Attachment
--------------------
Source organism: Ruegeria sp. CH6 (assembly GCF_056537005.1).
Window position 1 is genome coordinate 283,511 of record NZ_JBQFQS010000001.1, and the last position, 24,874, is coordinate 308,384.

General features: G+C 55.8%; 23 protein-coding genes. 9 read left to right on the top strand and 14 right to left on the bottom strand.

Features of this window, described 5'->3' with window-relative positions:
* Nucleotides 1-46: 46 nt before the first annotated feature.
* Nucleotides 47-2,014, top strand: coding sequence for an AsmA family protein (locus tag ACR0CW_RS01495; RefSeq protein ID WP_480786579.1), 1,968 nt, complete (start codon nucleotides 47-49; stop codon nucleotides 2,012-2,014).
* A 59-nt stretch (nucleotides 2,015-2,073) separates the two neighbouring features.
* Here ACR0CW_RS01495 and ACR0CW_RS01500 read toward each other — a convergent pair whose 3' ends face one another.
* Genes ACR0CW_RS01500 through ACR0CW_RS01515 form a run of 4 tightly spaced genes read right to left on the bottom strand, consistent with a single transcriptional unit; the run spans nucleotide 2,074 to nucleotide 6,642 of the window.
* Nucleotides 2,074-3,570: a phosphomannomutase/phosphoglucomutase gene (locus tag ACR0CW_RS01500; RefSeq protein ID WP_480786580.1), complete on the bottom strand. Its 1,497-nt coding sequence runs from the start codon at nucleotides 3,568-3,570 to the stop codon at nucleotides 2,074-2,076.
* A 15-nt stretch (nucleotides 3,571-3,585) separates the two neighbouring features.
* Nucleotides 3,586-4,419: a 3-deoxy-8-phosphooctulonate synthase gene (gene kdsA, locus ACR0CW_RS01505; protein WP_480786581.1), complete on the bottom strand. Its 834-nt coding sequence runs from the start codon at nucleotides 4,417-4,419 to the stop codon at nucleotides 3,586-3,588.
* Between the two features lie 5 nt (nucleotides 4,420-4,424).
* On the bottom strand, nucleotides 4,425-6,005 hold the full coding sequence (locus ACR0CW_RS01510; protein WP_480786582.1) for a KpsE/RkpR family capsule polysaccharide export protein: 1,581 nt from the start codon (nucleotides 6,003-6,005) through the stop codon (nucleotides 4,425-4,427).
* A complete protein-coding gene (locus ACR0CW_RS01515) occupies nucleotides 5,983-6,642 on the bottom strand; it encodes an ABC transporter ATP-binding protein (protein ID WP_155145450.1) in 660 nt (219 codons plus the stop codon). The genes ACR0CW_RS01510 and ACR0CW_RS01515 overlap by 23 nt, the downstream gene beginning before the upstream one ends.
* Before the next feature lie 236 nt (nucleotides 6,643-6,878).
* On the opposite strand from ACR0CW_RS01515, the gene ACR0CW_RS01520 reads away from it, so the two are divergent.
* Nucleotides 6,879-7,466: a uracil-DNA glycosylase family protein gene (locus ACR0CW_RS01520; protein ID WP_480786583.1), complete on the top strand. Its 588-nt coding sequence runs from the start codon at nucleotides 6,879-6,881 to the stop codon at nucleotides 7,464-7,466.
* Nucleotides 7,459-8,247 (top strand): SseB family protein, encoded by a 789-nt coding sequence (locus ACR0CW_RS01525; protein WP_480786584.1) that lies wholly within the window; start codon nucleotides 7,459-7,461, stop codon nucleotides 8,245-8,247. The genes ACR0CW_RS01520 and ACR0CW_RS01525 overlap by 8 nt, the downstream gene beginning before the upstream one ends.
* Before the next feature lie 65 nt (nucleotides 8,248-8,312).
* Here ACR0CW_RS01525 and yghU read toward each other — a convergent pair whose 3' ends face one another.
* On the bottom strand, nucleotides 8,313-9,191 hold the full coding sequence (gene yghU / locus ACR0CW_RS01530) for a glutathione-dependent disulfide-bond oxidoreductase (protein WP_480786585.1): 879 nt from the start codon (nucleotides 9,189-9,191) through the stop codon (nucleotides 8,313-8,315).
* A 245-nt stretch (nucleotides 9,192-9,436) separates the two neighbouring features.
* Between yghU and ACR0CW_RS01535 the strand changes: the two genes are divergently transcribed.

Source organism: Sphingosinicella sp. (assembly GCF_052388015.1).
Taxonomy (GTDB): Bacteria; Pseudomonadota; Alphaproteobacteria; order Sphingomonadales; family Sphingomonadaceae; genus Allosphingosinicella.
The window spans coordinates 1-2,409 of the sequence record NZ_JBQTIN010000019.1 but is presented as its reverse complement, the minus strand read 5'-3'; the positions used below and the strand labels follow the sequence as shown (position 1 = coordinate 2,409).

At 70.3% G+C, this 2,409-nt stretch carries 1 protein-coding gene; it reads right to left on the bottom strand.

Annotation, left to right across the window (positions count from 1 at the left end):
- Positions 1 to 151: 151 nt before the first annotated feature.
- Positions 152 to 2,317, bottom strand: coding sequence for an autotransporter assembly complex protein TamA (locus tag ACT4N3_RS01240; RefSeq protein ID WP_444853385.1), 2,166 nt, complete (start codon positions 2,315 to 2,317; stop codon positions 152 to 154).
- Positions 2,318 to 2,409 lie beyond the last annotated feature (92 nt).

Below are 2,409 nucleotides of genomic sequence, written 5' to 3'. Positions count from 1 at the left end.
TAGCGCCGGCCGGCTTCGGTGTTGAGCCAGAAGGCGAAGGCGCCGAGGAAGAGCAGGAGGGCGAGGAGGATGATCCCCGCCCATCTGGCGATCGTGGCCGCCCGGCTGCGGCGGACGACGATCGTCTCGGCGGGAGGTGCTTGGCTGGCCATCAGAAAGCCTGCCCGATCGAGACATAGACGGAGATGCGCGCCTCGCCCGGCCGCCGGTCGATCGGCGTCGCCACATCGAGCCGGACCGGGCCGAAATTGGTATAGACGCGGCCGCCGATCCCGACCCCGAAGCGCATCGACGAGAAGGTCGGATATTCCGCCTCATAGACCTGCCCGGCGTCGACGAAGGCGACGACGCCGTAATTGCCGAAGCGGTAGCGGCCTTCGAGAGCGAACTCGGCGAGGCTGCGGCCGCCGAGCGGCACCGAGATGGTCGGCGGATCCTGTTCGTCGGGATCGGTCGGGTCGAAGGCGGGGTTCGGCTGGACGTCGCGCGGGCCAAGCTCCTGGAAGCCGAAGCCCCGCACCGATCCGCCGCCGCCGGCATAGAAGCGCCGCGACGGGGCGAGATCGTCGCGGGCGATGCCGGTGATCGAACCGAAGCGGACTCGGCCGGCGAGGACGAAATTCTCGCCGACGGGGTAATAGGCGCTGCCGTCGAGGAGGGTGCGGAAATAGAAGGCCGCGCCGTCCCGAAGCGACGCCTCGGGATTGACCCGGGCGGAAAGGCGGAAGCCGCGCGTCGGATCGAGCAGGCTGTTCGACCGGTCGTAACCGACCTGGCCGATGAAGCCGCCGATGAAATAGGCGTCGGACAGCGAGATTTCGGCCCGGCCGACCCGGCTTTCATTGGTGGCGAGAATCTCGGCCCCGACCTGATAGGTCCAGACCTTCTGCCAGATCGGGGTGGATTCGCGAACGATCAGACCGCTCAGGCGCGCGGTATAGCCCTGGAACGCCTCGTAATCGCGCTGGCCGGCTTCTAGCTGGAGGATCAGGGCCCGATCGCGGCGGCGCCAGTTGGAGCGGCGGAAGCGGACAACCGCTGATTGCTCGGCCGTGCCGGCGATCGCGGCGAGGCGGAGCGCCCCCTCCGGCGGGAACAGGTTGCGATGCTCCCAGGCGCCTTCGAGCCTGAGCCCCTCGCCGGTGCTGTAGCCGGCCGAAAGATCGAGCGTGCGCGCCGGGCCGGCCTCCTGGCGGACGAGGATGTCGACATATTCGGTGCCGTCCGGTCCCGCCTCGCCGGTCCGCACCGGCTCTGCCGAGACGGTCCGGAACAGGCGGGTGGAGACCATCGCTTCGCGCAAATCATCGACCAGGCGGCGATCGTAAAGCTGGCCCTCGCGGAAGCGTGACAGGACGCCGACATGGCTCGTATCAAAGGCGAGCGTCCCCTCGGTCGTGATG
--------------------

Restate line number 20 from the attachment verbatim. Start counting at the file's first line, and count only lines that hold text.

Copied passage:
* Before the next feature lie 65 nt (nucleotides 8,248-8,312).